Provo, UT

Money is at the root of these allegations. The Church does not sponser all BSA units.

Provo, UT

Cats: Just because a person is gay, it doesn't mean that they are child molestors


The plaintiffs CAN'T go after the perpetrators because the statute of limitations passed decades ago. That's why they're going for the deep pockets of the BSA and LDS church. I agree that the Elk's Club should also be named in the lawsuit since they were the sponsor of one of the four scout troops.

If this lawsuit were being brought to show that there is a weakness in the program that needs to be fixed, I would understand it, but in the decades since this happened, the scout organizations have implemented a lot of preventative measures to keep these things from happening. This says to me they're not trying to prove a point but to get money. No, it should have have happened; yes, it's a tragedy; no, they probably haven't gotten over it and maybe never will. But the only ones who will benefit in this situation are the lawyers, who will pocket 1/3 of whatever money is won. Greed rules.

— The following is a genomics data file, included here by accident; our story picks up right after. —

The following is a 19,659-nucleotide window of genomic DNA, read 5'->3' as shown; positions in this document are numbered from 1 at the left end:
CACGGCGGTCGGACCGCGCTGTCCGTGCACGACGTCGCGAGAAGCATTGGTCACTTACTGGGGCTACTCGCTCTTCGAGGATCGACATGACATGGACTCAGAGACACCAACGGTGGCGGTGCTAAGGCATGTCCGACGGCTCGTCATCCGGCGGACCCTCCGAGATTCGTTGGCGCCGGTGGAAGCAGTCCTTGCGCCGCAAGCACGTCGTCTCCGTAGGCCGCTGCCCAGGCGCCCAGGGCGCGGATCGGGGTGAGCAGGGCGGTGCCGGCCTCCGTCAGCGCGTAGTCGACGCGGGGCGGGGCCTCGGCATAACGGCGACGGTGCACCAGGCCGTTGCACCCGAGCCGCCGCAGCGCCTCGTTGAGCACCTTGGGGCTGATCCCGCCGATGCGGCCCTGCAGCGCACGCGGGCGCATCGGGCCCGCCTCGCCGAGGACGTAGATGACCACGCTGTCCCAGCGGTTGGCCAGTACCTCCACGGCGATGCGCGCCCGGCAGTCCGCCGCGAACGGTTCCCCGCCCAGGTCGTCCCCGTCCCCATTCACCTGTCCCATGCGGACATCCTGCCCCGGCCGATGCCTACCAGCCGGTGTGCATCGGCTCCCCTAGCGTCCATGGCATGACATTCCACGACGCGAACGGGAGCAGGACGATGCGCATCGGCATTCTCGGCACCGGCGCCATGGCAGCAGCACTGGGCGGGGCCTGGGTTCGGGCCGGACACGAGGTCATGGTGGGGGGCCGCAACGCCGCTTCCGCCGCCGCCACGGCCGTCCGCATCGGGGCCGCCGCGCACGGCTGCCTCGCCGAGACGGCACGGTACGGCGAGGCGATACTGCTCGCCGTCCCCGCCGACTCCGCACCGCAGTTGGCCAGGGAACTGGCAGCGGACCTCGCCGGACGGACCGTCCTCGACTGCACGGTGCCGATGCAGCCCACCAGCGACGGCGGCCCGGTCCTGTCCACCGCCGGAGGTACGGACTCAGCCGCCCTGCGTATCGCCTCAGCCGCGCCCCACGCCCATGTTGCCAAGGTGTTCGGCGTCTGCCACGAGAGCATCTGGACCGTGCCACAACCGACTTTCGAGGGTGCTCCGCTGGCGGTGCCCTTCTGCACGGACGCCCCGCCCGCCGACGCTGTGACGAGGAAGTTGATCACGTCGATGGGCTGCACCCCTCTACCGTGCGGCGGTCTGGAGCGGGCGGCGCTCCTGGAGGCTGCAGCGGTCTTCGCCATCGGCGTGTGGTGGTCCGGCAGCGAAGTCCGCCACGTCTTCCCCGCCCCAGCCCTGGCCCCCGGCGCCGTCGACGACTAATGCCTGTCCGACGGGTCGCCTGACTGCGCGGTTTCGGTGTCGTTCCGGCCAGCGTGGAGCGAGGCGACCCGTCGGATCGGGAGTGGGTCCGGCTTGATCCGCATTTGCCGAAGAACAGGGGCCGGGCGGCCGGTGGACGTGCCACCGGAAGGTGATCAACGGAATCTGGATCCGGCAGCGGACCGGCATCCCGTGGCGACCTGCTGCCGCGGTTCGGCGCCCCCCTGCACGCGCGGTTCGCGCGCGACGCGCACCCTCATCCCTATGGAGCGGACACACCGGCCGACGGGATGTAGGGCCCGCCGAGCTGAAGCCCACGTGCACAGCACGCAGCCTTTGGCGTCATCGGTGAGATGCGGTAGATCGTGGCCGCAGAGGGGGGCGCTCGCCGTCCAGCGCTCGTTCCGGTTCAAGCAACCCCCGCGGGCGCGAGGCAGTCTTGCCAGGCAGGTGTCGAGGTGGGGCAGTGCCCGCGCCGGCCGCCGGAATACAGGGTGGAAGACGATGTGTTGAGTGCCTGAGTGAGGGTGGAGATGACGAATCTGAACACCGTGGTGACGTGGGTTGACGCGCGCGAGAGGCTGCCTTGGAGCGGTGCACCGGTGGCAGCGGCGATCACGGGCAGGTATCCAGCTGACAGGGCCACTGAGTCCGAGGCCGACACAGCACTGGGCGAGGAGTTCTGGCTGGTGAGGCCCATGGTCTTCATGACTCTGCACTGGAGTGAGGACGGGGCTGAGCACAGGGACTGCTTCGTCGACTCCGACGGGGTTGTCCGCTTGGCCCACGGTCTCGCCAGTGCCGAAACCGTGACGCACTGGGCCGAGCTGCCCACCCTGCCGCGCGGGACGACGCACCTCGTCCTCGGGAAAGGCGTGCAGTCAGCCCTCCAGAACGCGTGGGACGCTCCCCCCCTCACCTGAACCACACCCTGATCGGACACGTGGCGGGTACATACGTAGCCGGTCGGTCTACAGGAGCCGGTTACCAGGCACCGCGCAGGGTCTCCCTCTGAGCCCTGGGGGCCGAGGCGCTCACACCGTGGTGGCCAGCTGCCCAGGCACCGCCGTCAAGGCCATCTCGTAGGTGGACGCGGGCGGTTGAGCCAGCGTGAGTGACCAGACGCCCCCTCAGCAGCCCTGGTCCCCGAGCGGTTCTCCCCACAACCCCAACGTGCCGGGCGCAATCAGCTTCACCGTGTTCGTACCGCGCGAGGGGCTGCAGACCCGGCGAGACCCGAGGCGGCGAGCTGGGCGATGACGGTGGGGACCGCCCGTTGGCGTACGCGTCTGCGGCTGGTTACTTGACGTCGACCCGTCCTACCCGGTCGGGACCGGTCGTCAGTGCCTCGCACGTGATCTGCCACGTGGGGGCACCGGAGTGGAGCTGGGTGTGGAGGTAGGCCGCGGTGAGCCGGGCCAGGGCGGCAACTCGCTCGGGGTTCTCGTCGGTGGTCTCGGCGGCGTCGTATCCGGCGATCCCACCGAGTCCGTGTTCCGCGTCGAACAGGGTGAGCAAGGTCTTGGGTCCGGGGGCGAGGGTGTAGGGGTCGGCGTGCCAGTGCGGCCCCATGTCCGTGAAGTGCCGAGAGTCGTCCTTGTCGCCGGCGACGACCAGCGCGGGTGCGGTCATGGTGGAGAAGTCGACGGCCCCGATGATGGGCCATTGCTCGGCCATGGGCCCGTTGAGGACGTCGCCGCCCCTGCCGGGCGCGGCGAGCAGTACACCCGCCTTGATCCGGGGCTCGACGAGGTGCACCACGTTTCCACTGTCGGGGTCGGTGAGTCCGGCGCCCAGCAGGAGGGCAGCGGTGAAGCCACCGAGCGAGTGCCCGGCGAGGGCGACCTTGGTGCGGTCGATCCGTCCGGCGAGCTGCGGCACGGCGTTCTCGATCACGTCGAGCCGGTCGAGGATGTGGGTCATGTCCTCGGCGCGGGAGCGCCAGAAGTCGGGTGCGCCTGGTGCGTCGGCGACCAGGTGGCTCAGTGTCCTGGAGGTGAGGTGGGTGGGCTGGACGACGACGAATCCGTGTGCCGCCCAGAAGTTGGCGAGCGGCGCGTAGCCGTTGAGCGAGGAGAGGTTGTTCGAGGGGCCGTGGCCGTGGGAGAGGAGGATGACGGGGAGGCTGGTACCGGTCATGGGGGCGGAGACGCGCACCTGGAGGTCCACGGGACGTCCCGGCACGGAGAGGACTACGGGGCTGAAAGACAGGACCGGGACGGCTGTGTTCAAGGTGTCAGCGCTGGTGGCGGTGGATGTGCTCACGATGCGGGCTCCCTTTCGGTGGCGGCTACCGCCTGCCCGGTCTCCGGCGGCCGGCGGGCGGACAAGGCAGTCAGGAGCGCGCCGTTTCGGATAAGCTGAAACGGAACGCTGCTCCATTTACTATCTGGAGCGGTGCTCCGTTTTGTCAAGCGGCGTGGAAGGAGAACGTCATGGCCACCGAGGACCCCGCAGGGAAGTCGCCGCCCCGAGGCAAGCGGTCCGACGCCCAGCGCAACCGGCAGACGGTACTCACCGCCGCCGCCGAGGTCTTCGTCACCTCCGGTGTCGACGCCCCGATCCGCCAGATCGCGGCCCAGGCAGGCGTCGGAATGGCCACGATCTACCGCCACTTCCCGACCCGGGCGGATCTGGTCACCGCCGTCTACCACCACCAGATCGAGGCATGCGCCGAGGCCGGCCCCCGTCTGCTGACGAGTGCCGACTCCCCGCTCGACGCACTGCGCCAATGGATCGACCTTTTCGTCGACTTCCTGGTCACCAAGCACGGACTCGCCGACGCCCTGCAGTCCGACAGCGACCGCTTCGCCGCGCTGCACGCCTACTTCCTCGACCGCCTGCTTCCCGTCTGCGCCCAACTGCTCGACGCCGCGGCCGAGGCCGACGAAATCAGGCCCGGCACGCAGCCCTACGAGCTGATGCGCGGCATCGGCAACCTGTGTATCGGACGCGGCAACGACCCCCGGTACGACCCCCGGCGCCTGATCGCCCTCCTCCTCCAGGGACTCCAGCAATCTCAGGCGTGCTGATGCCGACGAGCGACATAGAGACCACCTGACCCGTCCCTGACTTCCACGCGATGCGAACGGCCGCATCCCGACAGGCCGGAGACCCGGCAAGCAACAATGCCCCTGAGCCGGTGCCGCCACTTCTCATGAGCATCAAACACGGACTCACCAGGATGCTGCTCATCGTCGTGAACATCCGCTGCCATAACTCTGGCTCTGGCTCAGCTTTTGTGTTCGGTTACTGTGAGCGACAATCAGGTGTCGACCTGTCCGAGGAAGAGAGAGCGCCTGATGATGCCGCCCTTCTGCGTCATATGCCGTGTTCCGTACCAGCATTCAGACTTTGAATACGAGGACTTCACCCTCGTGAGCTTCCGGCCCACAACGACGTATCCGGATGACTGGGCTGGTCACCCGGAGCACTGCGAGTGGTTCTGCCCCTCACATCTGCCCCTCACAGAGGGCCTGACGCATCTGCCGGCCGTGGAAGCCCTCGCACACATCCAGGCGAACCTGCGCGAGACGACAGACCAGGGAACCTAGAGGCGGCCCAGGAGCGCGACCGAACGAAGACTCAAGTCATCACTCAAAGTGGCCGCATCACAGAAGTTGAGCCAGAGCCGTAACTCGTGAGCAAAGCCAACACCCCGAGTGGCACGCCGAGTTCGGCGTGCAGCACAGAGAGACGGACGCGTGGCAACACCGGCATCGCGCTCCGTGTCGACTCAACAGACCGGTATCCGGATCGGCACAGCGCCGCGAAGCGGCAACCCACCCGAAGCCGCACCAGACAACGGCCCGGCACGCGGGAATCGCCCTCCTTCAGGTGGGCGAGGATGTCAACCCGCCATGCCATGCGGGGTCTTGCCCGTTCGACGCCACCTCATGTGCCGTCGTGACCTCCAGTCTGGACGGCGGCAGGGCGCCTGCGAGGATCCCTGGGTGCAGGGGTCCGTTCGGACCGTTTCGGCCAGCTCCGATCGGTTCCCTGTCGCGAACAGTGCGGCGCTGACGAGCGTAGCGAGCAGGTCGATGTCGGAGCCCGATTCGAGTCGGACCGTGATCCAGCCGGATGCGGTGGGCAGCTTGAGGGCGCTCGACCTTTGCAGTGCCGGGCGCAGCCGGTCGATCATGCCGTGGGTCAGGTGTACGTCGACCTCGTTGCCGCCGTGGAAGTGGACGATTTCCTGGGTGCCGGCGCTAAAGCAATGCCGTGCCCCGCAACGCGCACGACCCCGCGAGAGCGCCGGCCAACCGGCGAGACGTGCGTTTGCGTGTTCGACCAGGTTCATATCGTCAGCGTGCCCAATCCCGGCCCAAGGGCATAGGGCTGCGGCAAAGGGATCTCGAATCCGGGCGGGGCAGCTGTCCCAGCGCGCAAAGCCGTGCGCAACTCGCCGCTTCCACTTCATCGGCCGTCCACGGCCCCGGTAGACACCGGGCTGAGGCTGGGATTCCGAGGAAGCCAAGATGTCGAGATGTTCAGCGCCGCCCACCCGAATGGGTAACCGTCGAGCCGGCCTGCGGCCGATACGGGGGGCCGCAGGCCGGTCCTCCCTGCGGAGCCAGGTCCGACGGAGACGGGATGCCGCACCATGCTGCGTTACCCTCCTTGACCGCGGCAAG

From the DN article:

"The Boy Scouts began keeping files on people who were deemed ineligible to volunteer for the organization — because they molested children, stole money from the organization or committed other transgressions — as early as 1920, according to the lawsuit. Thousands of those files have since been publicly released as former Scouts sued the organization over sexual abuse.

The men contend that the existence of those files shows the Boy Scouts of America knew Scouts faced a real risk of abuse. They say the BSA's failure to warn prospective and current Scouts, their parents and others shows a pattern of fraud and misrepresentation. Likewise, the men say the LDS Church knew that some of its Scoutmasters and troop leaders had molested boys in the past and that it nevertheless continued to put boys in harms' way."

Christopher B
Ogden, UT


"Cats: Just because a person is gay, it doesn't mean that they are child molestors"

No one said it does.

How many times do we have to go over this?

Similarly, being a heterosexual male does not make someone a child molestor.

And yet men shouldn't be taking the neighbor girls camping with them.

Lebanon, TN

@Chris --

"men shouldn't be taking the neighbor girls camping with them."

NO adults should take ANY children camping alone -- regardless of gender or orientation.

@J-TX --

"since the general populace is 2% gay, their share of same-sex abuse is twice what it should be per capita."

Actually, the percentage of gay people in the US population is roughly 3-5% -- depending on locale and what technique you use to make the estimation. In some areas, in fact, the percentage rises over 10%. (check the wikipedia page "LGBT demographics of the United States" for more details).

"don't try to paint it as boys being safer with homosexual leaders. It is plainly untrue."

Fortunately, I never did any such thing.